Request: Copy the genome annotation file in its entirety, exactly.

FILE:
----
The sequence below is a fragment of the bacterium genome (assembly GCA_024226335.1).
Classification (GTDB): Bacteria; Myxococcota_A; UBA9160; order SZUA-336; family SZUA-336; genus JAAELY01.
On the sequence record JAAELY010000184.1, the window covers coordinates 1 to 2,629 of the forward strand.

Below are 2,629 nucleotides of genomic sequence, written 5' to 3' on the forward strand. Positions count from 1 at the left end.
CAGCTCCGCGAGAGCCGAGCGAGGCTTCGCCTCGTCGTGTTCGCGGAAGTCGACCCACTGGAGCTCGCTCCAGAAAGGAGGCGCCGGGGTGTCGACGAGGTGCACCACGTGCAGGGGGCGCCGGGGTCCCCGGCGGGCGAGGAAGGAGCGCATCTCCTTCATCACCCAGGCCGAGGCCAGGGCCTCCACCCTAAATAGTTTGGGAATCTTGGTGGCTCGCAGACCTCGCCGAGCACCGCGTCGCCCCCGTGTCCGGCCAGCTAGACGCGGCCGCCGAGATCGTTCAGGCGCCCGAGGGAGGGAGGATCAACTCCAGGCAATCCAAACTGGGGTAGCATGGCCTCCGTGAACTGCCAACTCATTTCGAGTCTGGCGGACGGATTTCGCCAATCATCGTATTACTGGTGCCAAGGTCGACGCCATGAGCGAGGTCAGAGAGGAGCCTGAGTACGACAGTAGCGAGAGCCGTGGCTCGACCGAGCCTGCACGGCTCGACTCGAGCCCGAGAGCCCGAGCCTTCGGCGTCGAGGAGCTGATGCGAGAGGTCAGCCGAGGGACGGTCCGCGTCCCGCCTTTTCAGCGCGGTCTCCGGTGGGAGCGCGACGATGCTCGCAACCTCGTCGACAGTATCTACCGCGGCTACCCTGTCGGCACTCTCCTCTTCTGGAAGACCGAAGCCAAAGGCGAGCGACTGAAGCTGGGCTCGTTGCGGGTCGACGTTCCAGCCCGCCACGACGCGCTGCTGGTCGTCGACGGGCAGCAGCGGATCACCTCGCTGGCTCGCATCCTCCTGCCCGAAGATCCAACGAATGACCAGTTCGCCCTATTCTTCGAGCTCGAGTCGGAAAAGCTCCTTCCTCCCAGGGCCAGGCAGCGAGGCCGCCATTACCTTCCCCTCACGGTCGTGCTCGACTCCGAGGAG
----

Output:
The sequence below is a fragment of the bacterium genome (assembly GCA_024226335.1).
Classification (GTDB): Bacteria; Myxococcota_A; UBA9160; order SZUA-336; family SZUA-336; genus JAAELY01.
On the sequence record JAAELY010000184.1, the window covers coordinates 1 to 2,629 of the forward strand.

Below are 2,629 nucleotides of genomic sequence, written 5' to 3' on the forward strand. Positions count from 1 at the left end.
CAGCTCCGCGAGAGCCGAGCGAGGCTTCGCCTCGTCGTGTTCGCGGAAGTCGACCCACTGGAGCTCGCTCCAGAAAGGAGGCGCCGGGGTGTCGACGAGGTGCACCACGTGCAGGGGGCGCCGGGGTCCCCGGCGGGCGAGGAAGGAGCGCATCTCCTTCATCACCCAGGCCGAGGCCAGGGCCTCCACCCTAAATAGTTTGGGAATCTTGGTGGCTCGCAGACCTCGCCGAGCACCGCGTCGCCCCCGTGTCCGGCCAGCTAGACGCGGCCGCCGAGATCGTTCAGGCGCCCGAGGGAGGGAGGATCAACTCCAGGCAATCCAAACTGGGGTAGCATGGCCTCCGTGAACTGCCAACTCATTTCGAGTCTGGCGGACGGATTTCGCCAATCATCGTATTACTGGTGCCAAGGTCGACGCCATGAGCGAGGTCAGAGAGGAGCCTGAGTACGACAGTAGCGAGAGCCGTGGCTCGACCGAGCCTGCACGGCTCGACTCGAGCCCGAGAGCCCGAGCCTTCGGCGTCGAGGAGCTGATGCGAGAGGTCAGCCGAGGGACGGTCCGCGTCCCGCCTTTTCAGCGCGGTCTCCGGTGGGAGCGCGACGATGCTCGCAACCTCGTCGACAGTATCTACCGCGGCTACCCTGTCGGCACTCTCCTCTTCTGGAAGACCGAAGCCAAAGGCGAGCGACTGAAGCTGGGCTCGTTGCGGGTCGACGTTCCAGCCCGCCACGACGCGCTGCTGGTCGTCGACGGGCAGCAGCGGATCACCTCGCTGGCTCGCATCCTCCTGCCCGAAGATCCAACGAATGACCAGTTCGCCCTATTCTTCGAGCTCGAGTCGGAAAAGCTCCTTCCTCCCAGGGCCAGGCAGCGAGGCCGCCATTACCTTCCCCTCACGGTCGTGCTCGACTCCGAGGAG